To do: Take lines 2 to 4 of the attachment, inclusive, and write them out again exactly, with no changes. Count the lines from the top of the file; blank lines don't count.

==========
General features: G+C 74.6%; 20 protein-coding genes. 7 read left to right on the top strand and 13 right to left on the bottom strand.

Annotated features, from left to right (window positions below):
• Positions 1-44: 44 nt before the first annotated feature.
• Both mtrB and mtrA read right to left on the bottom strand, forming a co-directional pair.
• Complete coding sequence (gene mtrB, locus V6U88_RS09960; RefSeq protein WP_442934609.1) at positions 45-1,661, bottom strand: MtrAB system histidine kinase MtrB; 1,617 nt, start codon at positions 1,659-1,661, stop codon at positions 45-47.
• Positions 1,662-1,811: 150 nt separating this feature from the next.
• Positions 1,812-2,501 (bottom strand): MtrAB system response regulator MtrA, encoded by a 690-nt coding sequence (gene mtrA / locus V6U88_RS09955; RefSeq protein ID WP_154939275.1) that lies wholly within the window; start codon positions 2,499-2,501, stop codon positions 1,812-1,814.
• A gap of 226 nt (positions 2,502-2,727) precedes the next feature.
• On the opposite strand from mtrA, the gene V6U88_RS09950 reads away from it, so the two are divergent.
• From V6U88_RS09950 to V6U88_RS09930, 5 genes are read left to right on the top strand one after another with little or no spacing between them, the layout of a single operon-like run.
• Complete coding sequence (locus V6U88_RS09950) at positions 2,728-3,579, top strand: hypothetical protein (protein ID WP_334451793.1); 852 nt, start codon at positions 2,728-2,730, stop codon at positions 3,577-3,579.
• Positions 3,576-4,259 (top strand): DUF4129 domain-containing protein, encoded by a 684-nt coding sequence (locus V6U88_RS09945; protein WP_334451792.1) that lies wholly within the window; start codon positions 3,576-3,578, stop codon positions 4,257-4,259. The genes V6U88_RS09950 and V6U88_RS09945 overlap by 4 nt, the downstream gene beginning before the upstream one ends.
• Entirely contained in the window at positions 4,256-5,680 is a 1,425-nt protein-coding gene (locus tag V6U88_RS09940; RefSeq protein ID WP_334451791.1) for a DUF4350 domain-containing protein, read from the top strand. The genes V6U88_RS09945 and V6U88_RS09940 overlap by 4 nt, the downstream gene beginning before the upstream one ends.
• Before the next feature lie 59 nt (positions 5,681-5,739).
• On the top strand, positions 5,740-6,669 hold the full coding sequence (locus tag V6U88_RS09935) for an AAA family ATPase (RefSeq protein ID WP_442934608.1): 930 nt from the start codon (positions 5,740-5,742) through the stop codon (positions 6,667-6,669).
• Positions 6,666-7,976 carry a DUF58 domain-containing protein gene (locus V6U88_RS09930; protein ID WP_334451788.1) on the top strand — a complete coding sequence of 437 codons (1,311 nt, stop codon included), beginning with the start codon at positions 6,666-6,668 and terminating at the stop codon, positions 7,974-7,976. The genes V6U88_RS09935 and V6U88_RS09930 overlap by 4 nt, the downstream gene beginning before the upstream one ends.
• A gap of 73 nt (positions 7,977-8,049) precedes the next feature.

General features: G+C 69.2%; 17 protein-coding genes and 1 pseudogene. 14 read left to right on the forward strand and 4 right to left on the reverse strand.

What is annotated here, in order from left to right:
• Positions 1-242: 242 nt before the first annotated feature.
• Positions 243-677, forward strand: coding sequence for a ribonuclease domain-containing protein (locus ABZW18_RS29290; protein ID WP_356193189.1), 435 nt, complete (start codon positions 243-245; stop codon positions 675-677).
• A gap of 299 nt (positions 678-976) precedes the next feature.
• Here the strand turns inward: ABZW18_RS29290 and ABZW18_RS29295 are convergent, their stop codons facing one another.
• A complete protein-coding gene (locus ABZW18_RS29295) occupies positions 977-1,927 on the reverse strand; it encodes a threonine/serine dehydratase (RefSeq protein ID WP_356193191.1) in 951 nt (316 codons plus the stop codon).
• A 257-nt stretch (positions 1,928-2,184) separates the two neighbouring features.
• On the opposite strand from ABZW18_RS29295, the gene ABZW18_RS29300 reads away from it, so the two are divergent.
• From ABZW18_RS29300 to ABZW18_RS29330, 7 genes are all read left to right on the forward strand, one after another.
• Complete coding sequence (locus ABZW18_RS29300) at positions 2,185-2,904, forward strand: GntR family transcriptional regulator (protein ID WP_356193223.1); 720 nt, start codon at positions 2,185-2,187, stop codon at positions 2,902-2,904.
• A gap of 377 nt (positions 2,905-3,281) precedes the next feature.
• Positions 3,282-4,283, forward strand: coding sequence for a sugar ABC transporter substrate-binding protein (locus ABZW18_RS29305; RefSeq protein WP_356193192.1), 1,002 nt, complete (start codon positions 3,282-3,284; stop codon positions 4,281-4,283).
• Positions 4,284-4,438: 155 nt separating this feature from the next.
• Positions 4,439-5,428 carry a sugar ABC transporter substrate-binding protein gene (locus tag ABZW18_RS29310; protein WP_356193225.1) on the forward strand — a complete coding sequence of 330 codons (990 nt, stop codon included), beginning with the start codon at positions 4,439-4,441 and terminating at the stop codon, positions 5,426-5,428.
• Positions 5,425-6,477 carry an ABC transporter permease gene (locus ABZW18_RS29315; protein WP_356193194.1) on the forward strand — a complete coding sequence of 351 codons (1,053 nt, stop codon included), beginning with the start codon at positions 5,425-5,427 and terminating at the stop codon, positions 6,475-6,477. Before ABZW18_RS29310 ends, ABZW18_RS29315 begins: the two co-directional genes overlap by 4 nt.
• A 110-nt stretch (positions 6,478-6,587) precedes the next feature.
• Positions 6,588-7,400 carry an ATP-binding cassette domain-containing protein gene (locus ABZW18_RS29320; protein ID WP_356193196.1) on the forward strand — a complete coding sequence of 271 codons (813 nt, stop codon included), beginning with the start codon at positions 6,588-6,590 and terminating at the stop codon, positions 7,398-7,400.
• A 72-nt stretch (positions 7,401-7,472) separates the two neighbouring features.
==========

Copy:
Annotated features, from left to right (window positions below):
• Positions 1-44: 44 nt before the first annotated feature.
• Both mtrB and mtrA read right to left on the bottom strand, forming a co-directional pair.